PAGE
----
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Rensselaer Alumni Magazine Winter 2005-06
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FROMTHEARCHIVES

20 Years of Electronic Arts

Neil Rolnick with Students, circa 1985

Professor Neil Rolnick founded the electronic arts series iEAR Presents in 1985.

In 1985 Professor Neil Rolnick, then director of iEAR Studios, founded iEAR Presents, a series of public performances, exhibitions, and lectures that feature pioneering and emerging artists who explore the boundaries of electronic art. In November the series celebrated its 20th anniversary.

Created to enhance the education of students enrolled in the integrated electronic arts at Rensselaer (iEAR) program during its earliest years, the series added depth to the computer music, animation, and video art courses that were taught in large, lecture-style classrooms. Attendance at iEAR Presents events became mandatory for all electronic arts students.

“iEAR Presents was created to act as a venue where significant artists in their field could come to Rensselaer and not only perform, but also interact with our students,” says Rolnick. “There is no better way to teach our electronic arts students than to let them experience the world’s leading performers and their art firsthand.”

Since there was no single space on campus dedicated to the arts program, early iEAR performances were held in a black-box theater in the basement of the Darrin Communications Center, at the Rensselaer Chapel + Cultural Center, and even in empty storefronts in downtown Troy.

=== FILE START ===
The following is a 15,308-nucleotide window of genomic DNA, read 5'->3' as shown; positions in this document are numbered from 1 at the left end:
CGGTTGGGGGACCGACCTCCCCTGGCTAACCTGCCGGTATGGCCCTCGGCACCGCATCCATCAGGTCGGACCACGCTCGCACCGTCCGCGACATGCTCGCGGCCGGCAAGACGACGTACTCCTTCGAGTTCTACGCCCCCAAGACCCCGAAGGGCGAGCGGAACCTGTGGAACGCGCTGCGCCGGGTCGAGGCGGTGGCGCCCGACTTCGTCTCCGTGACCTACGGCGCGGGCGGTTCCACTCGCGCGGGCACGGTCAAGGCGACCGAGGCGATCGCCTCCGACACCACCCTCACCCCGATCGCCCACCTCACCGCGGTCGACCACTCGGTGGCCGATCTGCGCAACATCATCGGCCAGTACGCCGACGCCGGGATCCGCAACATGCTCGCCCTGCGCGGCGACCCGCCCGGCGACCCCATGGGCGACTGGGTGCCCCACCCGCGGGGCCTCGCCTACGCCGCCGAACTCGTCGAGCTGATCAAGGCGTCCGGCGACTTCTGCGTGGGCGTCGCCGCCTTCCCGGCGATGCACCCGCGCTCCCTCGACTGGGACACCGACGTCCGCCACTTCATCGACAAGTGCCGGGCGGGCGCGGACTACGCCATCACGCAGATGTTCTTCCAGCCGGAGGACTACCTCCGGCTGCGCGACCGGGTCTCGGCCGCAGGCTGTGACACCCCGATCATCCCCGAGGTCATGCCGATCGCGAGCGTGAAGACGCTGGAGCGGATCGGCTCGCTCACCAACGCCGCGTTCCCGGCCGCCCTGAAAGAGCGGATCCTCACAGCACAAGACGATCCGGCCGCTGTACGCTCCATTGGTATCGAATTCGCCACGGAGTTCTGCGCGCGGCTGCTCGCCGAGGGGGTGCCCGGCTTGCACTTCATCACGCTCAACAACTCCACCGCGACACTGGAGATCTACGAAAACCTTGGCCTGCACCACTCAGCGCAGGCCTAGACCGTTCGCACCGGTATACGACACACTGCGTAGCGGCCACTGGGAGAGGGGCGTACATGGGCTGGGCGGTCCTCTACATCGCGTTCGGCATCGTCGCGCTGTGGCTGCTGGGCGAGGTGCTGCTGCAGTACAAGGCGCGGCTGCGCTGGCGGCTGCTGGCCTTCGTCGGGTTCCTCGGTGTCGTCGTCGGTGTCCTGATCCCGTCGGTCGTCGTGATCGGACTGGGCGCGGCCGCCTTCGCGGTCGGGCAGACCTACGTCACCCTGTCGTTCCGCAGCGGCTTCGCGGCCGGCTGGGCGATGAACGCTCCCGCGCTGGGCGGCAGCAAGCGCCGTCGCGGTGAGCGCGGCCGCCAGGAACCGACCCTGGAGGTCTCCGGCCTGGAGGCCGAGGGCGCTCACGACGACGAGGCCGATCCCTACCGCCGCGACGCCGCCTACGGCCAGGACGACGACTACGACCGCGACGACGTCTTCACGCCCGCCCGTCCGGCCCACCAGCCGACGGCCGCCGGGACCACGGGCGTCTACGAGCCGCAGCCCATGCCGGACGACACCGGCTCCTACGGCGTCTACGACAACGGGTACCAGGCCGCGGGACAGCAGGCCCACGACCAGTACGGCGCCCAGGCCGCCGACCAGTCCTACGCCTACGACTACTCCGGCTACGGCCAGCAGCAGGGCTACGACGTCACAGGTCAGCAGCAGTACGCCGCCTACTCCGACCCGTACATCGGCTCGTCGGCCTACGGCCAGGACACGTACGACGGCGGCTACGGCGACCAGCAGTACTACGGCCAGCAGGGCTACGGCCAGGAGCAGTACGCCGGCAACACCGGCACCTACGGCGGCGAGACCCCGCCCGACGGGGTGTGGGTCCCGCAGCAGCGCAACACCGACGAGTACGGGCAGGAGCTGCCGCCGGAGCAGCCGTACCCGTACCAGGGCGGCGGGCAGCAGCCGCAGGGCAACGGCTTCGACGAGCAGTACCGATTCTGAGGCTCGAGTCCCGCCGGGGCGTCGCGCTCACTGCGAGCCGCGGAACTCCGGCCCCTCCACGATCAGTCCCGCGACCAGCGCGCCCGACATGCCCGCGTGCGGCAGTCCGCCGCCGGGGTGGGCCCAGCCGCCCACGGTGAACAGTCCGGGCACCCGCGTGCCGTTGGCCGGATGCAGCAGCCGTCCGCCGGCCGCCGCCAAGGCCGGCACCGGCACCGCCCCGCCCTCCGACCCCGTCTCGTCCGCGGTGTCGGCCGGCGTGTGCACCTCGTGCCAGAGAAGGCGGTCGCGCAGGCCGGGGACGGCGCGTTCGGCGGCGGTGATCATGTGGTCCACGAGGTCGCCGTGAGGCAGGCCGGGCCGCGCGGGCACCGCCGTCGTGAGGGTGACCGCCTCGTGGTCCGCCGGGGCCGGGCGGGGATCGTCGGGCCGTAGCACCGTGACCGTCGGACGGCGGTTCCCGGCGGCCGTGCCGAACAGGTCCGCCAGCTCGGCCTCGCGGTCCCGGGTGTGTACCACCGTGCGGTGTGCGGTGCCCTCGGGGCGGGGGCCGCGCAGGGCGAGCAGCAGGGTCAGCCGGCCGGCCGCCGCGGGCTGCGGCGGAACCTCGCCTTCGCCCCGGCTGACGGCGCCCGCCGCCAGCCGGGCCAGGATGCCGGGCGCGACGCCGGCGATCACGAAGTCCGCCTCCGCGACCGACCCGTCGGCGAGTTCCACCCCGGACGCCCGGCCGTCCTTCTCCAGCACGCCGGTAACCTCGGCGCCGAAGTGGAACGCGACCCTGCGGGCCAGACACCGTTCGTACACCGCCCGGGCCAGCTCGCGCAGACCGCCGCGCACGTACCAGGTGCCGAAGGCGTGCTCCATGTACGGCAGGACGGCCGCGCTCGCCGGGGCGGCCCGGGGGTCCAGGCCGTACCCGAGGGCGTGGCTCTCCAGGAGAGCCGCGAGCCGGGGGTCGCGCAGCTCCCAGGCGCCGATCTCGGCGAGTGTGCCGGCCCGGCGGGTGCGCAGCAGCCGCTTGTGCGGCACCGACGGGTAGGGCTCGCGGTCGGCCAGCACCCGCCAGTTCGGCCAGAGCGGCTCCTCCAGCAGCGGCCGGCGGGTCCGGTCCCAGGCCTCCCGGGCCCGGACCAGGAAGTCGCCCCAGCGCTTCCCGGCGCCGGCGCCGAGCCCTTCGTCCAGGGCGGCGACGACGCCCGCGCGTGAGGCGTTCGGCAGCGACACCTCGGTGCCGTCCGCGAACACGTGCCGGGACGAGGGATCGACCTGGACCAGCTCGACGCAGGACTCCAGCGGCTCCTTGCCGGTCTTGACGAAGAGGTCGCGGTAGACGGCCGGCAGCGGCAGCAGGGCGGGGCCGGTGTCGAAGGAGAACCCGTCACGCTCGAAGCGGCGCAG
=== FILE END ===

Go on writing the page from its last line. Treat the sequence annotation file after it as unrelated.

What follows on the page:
Early performers included Alvin Lucier, a pioneer of electronic music who opened the fall 1988 season. Lucier made history when he used amplified brain waves to drive the instruments in one of his compositions. At Rensselaer he performed musical compositions developed from the studies of acoustics, electronics, and physics.

Ed Emshwiller, an influential figure in the experimental film movement and one of the first people to work with computer animation, visited Rensselaer during the 1986-87 season of iEAR Presents. He presented Sunstone, a groundbreaking 3-D computer work that showcased his breakthroughs in the development of an electronic language to articulate three-dimensional space.

Video installation artist Kathy High came to iEAR Presents in March 1988 and exhibited Not Black & White, a video and domestic installation that explored social issues surrounding femininity, including eating disorders and the notion that females are the less dominant sex. She also exhibited Romance of the Monk, a multimedia installation that used three videotapes, six audio tracks, and sculptural, photographic, and drawing elements.

In 2002 Kathy High returned to Rensselaer as associate professor of video and new media. Today she serves as chair of the arts department (see Focus On: Kathy High), which is still home to iEAR Presents. Over the past two decades the series has featured the work of nearly 100 electronic artists.

Related Link:
iEAR Studios

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